We are here to take you on a journey to discover and appreciate not only the Igbo language but also the culture to which it gives expression

    • To contribute our bit to the crusade for the preservation of Igbo language and culture
    • To bring the Igbo language to all Igbo children growing up in the Diaspora who are eager to connect with their heritage language
    • To provide a tool and to be of assistance to anyone (Igbo and non-Igbo alike) who has a genuine desire and interest in learning to read, write and speak the Igbo language
    • To create awareness on the current state of the Igbo language and the need to preserve it for the future generations

    The Brief

    A Complete Responsive Design

    General theme should exude subtle colours and large expanse of margins and paddings that depict an uncluttered interface

    • Published Books will be sold on site
    • An interactive flash design game will be played on the site on a subscription basis
    • A dynamic content page showing Igbo phrases and their English equivalent
    • A dynamic picture gallery page

    The Design Process

    From Wire-frames To HTML5

    In the design process, the business imperative as narrated by the client is of the essence. This is why they've come to us. Our design methodology is encapsulated in these four phases: Discovery - Design - Deployment - Delivery. Each of these consulting phases, defines a clear step in the process of taking the solution of a business problem from concept into production. The client is alway in tune with what is going on. This facilitate a smooth transfer of control after completion.

    • A wire-frame mock-up of the interface is the starting point
    • Basic graphic assets are added into mocked design to improve visual for client to get a handle
    • intended graphic assets from client are then modified and edited in Photoshop to attain proper dimensions and resolution as per design
    • Responsive design is implemented with a skeleton backbone of components from Bootstrap framework
    • Various CSS3 style sheets are created to render the HTML pages with the desire effects
    • Java-script files are created to drive the front-end interactions
    • PHP script files are created to power the back-end applications

    Progressive Development

    Client's Input At All stages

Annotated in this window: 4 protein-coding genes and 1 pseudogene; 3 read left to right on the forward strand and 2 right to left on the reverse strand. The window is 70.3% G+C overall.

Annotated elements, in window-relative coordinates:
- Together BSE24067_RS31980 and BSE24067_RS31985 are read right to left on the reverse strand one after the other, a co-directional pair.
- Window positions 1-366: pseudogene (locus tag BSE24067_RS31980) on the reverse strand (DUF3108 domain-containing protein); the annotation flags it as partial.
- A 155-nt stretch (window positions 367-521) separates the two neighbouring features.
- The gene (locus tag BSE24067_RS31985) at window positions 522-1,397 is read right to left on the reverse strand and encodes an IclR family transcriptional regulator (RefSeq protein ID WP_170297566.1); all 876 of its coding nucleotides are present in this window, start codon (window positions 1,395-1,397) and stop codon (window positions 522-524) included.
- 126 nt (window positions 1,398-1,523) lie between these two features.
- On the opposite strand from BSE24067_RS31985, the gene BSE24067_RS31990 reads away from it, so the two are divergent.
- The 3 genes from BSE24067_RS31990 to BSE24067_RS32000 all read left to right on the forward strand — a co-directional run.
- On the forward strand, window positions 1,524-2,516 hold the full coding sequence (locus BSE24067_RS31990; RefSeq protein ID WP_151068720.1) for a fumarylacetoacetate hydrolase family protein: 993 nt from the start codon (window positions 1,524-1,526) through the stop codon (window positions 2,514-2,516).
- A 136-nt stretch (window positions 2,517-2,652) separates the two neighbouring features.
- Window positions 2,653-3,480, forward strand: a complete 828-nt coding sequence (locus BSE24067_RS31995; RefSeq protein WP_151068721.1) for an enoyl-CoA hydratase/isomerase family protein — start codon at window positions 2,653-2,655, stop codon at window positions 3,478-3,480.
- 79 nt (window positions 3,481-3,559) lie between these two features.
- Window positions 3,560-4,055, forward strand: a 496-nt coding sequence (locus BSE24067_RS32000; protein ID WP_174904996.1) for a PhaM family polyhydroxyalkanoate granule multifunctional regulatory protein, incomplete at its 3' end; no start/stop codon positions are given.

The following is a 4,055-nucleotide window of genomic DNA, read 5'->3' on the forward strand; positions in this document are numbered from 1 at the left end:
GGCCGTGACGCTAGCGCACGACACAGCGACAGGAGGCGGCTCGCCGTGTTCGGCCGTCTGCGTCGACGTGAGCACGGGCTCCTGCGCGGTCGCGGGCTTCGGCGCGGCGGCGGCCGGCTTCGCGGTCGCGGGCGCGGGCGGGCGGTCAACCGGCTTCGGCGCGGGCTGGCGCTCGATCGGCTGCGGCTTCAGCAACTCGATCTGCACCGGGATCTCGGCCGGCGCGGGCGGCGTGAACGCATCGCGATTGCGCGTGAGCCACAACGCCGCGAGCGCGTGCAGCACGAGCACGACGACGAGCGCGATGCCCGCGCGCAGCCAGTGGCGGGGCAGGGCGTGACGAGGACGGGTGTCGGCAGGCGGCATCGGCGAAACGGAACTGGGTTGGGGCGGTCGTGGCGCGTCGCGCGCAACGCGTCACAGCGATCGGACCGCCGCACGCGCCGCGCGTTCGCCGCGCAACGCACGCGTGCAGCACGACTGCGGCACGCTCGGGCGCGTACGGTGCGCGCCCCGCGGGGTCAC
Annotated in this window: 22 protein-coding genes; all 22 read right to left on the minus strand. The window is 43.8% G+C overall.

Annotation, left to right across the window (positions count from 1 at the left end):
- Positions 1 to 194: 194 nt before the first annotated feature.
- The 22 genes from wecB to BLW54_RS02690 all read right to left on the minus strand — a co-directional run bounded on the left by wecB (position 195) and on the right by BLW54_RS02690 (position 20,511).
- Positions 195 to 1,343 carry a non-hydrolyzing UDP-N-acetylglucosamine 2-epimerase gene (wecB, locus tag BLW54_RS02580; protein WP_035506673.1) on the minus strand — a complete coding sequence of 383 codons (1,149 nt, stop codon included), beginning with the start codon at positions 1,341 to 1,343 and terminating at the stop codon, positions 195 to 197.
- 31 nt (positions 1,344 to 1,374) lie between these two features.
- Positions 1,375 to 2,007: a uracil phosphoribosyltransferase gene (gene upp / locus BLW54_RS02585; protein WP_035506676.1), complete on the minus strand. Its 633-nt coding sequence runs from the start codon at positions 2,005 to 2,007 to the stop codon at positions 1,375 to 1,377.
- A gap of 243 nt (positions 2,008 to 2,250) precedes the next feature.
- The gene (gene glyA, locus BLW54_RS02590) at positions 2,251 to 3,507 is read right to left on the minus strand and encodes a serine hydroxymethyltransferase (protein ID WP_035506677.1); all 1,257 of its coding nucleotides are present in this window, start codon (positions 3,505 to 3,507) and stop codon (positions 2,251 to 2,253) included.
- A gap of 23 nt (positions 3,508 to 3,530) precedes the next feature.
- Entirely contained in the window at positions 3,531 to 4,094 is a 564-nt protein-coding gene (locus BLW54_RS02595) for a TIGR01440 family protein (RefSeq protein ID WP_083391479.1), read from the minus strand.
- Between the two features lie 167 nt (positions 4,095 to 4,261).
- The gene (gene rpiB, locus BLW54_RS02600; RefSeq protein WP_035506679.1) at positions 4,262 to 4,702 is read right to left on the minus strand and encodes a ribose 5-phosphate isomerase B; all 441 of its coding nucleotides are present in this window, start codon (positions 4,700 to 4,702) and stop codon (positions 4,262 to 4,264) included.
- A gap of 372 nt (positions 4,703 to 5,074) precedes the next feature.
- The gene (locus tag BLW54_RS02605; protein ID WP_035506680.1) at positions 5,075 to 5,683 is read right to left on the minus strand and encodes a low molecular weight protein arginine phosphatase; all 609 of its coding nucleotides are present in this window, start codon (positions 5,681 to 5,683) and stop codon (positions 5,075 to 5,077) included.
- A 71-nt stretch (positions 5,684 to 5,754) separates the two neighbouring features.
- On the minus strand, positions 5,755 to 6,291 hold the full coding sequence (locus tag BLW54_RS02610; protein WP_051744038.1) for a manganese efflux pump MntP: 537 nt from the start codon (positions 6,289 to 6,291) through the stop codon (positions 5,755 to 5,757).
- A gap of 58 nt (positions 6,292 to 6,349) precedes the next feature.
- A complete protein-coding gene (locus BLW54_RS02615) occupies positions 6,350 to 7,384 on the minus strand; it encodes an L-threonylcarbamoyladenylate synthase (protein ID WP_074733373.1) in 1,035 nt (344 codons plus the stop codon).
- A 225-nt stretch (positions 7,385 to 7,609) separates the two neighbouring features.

To effectively bring the client in to the design and development processes, a common venue had to be established. The most convenient and suitable location was the internet. thus, a private area was setup where client can log in and see how development was progressing. More importantly here,they could query issues they were not happy with and the development team can respond for them to see the immediate effect of their suggestions -

      Advantages
    • Very convenient for both parties
    • Significantly reduce glitches and typos
    • improved client satisfaction

    Delivery

    Deployment

    This final stage of the design cycle was rather straight forward because it is invariably dependent on the preceding phases. Thus it was merely transferring the entire package from it testing platform on to a production one. Here, the databases for managing both the on-line book selling functionality and administering access to the on line Interactive Audio Application were implemented and tested. Paypal was the obvious choice for completing the e-commerce section due to it simple and intuitive modules.

    Final Features

    • Site with interface as envisaged by client and then some
    • Java-script providing intuitive interactive elements at the front-end
    • Publish Book can be bought on site
    • Interactive - Audio Media can be played on site with access control
    • Client has total control of back-end activities













    Website Design - Project2

      Salient Features: Click on tabs to see content:

    Fabu Publishers

    Publishing Books With Moral Values

    Their Objectives:

    Fabu Publishers is a Foundational Publishing house based in London. We have developed into a leading publisher of historical, cultural, educational and religious publications to name but a few. Our books focus particularly on fostering a better world order and promoting self-transformation. Our themes are Self-awakening irrespective of your denomination. Foundational thoughts are not merely academic but real food for thought for the discerning.

    The Brief

    A Complete Responsive Design & Branding

    General theme should exude a bright colour specified by client